Joy-Lily, San Francisco-based Fiber/Surface Design Artist. Photo by Mary Gow

Joy-Lily, San Francisco-based Fiber/Surface Design Artist. Photo by Mary Gow

It’s as long as a professional NBA basketball player is tall. That’s the size of a silk painting of two gargantuan brilliant red and orange sunflowers painted on silk fabric that bring to life the stairwell of her home in Bernal Heights. It’s called “Georgia’s Poppies,” made originally as a sarong that now functions as a wall hanging.

Joy Lily’s been around fabric and making clothes most of her life. Originally from Detroit, she’s the daughter of a dressmaker. “I was grounded a young child by a mild case of polio, so I made a lot of art early on.” At age 20 she began her career as a graphic artist and illustrator and for the next 16 years she designed ads, book covers, brochures and logos in New York City.

On a visit to her brother in southern California, she discovered batik (wax resist dyeing). She was captivated by this magical technique and even convinced a client to use it for a series of recipe illustrations.

She’s called Bernal Heights home since 1986, and here she’s pursued her passion as a fiber artist / surface designer. “I don’t weave or knit, but plain fabric is just not safe around me. I will dye it, paint or print on it and lately I’ve been chopping it up and sewing it back together. I’m making quilts from this ‘art cloth,’” says Lily.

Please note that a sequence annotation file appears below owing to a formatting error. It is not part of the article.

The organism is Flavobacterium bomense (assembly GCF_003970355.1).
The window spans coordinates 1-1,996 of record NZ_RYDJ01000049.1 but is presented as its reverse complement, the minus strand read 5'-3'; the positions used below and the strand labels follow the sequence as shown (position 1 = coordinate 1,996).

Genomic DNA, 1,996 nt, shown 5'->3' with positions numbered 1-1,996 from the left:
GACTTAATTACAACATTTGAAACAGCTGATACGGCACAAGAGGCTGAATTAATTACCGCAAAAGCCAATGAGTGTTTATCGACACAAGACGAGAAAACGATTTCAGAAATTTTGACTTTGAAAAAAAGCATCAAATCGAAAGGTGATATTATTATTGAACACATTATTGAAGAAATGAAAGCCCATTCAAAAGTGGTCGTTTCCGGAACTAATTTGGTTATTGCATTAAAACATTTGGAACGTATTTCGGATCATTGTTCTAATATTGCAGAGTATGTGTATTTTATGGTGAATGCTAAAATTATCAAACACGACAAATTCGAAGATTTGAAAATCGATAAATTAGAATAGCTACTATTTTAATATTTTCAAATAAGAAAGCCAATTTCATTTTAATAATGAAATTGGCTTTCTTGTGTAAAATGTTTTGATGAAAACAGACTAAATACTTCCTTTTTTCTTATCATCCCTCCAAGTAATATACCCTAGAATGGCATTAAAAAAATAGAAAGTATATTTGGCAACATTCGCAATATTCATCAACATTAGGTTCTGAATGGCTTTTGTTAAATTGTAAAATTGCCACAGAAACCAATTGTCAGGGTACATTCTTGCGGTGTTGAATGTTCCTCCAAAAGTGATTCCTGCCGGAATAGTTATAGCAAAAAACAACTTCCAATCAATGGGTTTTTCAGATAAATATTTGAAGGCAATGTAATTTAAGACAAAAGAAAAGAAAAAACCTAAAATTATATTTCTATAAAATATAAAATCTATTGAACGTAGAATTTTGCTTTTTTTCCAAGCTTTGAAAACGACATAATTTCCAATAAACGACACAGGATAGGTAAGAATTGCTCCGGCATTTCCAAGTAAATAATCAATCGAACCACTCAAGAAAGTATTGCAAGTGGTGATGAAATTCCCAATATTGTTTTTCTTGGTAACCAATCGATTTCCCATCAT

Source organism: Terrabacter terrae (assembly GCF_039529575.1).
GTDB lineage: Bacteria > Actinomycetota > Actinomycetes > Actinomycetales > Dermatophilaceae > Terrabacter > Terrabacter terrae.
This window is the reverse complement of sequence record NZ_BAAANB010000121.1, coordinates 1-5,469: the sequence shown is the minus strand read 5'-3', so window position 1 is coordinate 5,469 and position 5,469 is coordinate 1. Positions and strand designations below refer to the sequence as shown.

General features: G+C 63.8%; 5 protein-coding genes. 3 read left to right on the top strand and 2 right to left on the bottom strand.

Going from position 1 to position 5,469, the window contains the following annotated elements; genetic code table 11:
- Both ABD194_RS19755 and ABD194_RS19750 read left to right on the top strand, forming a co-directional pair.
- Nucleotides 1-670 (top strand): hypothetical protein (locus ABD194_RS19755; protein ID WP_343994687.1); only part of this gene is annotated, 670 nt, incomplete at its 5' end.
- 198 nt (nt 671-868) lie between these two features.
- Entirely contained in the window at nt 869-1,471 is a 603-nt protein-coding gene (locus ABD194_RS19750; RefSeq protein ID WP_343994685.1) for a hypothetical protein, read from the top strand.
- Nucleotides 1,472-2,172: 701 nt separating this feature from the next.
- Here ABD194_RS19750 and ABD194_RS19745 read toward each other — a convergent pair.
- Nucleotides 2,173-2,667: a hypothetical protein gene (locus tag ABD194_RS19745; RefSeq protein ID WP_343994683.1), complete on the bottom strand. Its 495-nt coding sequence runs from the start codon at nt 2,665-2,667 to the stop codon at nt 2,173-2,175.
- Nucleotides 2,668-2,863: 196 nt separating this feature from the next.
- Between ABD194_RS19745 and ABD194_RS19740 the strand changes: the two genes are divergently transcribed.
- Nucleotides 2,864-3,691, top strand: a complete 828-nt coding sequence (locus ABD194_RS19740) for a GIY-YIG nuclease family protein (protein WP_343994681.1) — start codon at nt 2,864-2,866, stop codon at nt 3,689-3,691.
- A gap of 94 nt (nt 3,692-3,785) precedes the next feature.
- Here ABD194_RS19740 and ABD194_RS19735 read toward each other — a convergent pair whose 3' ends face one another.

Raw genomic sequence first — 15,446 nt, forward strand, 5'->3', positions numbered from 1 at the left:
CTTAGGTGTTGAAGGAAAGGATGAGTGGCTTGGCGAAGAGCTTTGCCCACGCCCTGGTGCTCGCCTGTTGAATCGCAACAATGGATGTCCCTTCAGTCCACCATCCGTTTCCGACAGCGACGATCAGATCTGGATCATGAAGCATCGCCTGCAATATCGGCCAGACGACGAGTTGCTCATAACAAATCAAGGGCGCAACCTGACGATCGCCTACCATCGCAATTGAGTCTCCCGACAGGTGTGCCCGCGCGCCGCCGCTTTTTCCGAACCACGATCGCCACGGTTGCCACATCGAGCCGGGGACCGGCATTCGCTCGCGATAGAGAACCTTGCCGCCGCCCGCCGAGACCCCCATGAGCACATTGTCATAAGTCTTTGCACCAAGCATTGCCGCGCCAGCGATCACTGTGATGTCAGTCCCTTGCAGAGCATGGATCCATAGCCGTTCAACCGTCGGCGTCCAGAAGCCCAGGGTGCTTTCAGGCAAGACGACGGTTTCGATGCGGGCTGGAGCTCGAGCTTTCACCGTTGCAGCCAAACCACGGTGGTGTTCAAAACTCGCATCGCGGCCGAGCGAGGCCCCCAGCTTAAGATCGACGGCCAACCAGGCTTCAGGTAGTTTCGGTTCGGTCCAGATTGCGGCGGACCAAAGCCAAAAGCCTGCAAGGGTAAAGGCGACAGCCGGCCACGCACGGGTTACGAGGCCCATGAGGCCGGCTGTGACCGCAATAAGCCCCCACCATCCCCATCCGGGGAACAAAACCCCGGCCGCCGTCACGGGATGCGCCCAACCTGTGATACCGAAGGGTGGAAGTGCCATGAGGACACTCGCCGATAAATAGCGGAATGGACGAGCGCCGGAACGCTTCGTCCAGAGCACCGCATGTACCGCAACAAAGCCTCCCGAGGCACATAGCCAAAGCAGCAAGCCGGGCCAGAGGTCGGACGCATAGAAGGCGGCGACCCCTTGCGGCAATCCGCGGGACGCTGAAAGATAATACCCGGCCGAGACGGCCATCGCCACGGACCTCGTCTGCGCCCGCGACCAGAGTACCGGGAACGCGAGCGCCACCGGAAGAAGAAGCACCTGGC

"Tree," painting on silk by Joy-Lily. Photo by Mary Gow

“Tree,” painting on silk by Joy-Lily. Photo by Mary Gow

The patterns and colors in nature inspire her, as well as her travels, and the accidental effects of the dyeing techniques batik and shibori (Japanese resist dyeing without wax also known as the grandmother of tie-dyeing and involves tying, stitching, clamping, or wrapping fabric).

“Shibori makes an artist out of everybody,” she said.

Lily’s written a book for quilters of all levels (including complete beginners), called Carefree Quilts. It features perfection-free quilting techniques and what Lily calls her “quirky quilt blocks.” Autographed copies are available directly from her.

Wednesday afternoons Lily instructs a quilting class in Bernal.

By special request she will teach a four-hour workshop on how to hand paint and dye your own silk scarf. The host gets complimentary tuition if she brings 8 people together to take the course.

You can see more of Lily’s work and enroll in classes at or visit her studio by appointment.